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Cain Accuser Says She's Not Getting Paid for Story Cain Accuser Says She's Not Getting Paid for Story

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Campaign 2012

Cain Accuser Says She's Not Getting Paid for Story

The Chicago woman who accused GOP presidential candidate Herman Cain of an unwanted and aggressive sexual advance 14 years ago said on Tuesday morning that she is not getting paid to tell her story.

While acknowledging she's had financial problems in the past, Sharon Bialek said on CNN that she could have sold her story to a publication for money and said she is speaking out on behalf of the other women who were victims of sexually inappropriate behavior by the Republican presidential candidate. Bialek also said she wanted to be a good role model for her 13-year-old son.


Bialek was responding to claims by the Cain campaign late Monday evening that Bialek was either paid or promised a job for a fabricated story. The campaign's statement said that Cain's "opponents have now convinced a woman with a long history of severe financial difficulties, including personal bankruptcy, to falsely accuse the Republican front-runner of events allegedly occurring well over a decade ago for which there is no record nor even a complaint filed."

Despite the claims of harassment, Bialek said in a separate interview on CBS News' Early Show that she has not shut the door on voting for Cain in the future. When asked whether she would vote for him if he admitted to the allegations, she said "I hope that he does and I'd have to think about that one."

In the CNN interview on Tuesday morning, Bialek acknowledged that she filed for personal bankruptcy after her mother's medical bills piled up and she went through a custody battle following a divorce. "Like millions of other people out there, you know, I'm struggling. And I could have actually sold my story, but I didn't because ... my whole objective is to tell the truth and also help other people out there who may have been in similar situations."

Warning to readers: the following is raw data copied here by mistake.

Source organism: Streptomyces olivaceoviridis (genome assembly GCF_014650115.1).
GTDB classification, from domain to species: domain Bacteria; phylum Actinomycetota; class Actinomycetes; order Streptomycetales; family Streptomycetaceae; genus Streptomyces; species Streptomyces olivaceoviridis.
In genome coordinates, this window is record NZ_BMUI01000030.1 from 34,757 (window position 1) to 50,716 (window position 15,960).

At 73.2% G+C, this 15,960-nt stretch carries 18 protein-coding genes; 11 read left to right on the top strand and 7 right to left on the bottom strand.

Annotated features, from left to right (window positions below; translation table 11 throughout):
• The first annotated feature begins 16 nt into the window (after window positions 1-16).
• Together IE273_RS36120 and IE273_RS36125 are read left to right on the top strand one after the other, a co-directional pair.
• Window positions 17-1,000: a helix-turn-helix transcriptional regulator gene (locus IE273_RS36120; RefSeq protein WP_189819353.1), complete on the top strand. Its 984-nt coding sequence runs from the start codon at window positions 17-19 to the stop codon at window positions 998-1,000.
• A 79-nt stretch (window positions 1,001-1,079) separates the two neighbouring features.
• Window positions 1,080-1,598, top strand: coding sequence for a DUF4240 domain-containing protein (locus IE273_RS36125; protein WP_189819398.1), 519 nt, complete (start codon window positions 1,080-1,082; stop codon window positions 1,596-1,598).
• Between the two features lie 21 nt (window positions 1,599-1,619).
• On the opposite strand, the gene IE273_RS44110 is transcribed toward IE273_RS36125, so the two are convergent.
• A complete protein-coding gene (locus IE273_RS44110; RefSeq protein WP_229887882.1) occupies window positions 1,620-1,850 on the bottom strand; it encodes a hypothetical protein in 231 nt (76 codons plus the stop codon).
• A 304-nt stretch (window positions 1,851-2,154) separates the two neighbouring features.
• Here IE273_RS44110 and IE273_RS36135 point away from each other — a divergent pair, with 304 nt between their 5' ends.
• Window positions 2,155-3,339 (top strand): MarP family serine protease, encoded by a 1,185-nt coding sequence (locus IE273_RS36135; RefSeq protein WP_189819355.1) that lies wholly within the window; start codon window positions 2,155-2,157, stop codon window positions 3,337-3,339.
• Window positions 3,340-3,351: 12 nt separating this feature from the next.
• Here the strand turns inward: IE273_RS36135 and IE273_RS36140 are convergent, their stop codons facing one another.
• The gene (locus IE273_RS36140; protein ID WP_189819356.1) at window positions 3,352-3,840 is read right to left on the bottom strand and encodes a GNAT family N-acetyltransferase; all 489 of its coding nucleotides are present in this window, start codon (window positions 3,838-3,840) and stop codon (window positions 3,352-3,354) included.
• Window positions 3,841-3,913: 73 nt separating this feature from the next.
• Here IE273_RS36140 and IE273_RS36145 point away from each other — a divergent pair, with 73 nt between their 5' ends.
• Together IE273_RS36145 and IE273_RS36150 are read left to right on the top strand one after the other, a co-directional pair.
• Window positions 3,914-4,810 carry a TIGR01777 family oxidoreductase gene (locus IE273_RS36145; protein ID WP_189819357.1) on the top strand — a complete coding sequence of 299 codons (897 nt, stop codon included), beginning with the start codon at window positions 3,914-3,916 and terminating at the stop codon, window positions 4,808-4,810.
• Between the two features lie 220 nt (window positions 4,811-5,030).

Two women who worked for the National Restaurant Association when Cain headed the trade group from 1996 to 1999 won financial settlements after complaining of inappropriate behavior by Cain, and a third has said she had similar experiences with Cain but did not file a complaint. Those women have chosen to remain anonymous. Bialek is the first to step forward publicly.

Asked how she feels about Cain calling her a liar, Bialek said that it frustrated her and that she feels sorry for Cain's wife. "What is his wife going through? You know, that's who I feel for the most in this whole thing."

Bialek was also asked why she chose celebrity attorney Gloria Allred to represent her, another point that Cain raised in his campaign statement. Bialek said that others recommended Allred to her because of her reputation and told her, "Gloria's the best ... and she will walk you through this." Allred, also on the show, said she took Bialek's case free of charge.

"I'd have to think about that. I hope that he does and I'd have to think about that one."



Bialek provided a detailed account at a Monday press conference of meeting Cain at an association event in 1997 and then meeting him in Washington a month later to ask for advice finding a new job. She said the two of them had drinks and dinner, and he then offered to show her the NRA's offices. Instead, he pulled over and parked his car, reached over and and put a hand under her skirt while pulling her head toward his lap. When she told him to stop, she said that Cain said, "You want a job, right?" Bialek said she demanded to be taken back to her hotel, and he complied.

Cain has scheduled a press conference for 5 p.m. Eastern time in Phoenix to address Bialek's claims in greater detail.

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